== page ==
Try Not To Buy WIC Items At The Grocery Store Right Now If You Don’t Need To

COVID-19, also known as the coronavirus, has reached America and state governments are starting to take action. A couple of days ago, Donald Trump declared a national emergency and many cities and towns are shutting down non-essential services.

People are being encouraged to practice “social distancing,” or staying home and away from social gatherings like bars and restaurants, concerts and more. Part of social distancing has included stocking up on essential items to limit the amount of time spent out of the house.

As we’re entering a new territory, people are sharing how to help others. Suit Up Maine, an all-volunteer progressive action group, tweeted out a tip for those who are trying to be mindful of others during this stressful time.

Further down the thread, Suit Up Maine elaborated on why it’s important for non-WIC recipients to avoid these labels:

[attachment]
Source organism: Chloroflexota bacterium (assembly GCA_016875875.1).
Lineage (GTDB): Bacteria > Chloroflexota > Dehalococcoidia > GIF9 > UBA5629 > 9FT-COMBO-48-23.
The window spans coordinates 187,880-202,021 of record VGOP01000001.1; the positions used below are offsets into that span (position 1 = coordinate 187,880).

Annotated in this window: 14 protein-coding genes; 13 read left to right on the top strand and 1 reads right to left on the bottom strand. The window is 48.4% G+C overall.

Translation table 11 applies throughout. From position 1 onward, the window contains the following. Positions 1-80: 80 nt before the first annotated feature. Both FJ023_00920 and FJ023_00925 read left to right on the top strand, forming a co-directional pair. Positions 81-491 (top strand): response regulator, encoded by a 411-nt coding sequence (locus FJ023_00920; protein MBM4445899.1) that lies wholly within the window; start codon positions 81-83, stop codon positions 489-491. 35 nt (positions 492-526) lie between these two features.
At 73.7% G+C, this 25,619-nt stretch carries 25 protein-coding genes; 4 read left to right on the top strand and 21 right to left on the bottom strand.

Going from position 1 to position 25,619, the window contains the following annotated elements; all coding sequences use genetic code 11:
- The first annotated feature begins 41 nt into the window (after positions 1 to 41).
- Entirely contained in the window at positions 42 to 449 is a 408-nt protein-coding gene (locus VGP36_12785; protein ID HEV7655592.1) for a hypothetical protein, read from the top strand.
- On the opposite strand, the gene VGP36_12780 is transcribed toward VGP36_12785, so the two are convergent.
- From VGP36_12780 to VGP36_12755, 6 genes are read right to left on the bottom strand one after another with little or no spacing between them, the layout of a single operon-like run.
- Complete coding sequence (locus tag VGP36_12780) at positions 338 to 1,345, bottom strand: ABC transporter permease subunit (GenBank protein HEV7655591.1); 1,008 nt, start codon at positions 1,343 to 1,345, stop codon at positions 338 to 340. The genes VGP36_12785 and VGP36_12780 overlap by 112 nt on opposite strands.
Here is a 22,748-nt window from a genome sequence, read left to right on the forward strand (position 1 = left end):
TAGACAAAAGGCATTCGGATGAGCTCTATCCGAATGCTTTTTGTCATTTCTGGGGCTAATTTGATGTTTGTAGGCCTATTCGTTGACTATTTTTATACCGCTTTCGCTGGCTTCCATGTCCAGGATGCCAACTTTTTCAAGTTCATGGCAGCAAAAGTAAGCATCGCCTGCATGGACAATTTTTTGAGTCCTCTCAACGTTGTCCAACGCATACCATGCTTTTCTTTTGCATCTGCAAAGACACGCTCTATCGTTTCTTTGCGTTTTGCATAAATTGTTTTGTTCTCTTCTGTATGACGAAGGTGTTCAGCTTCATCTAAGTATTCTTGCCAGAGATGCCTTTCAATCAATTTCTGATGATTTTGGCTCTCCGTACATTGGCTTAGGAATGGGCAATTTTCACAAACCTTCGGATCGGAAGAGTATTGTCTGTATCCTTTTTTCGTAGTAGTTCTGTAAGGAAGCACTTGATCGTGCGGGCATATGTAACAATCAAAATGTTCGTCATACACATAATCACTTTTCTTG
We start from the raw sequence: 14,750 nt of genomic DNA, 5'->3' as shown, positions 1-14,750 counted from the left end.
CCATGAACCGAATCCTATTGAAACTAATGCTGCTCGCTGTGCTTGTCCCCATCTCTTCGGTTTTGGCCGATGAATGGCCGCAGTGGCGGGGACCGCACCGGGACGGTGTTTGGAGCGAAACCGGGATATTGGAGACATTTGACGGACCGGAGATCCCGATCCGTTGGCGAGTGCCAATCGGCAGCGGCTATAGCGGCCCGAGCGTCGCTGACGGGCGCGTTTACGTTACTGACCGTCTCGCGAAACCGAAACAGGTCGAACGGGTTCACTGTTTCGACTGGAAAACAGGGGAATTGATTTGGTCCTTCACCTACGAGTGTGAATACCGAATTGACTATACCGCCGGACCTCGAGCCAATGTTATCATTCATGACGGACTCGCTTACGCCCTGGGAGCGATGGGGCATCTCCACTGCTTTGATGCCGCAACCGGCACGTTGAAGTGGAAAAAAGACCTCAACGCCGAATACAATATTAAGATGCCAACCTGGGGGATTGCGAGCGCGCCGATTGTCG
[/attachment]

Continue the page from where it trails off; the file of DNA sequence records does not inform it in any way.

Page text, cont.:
And explained how not every state’s label looks like Maine’s.

The tweet received 25.2k likes and 17.8k retweets at the time of this writing.

A few people never realized WIC-approved foods were labeled on shelves.

And others reshared the tip so their networks could know to keep an eye out for grocery store labels.

WIC was established as an amendment to section 17 of the Child Nutrition Act of 1966 in September 1972 and was established as a permanent program in 1975. The federal assistance program offers healthcare and nutrition to low-income women who are pregnant, breastfeeding or have children under the age of five. People are eligible for WIC benefits if they have a family income of 185 percent below the federal poverty level, which is currently at a $24,250 threshold for a family of four.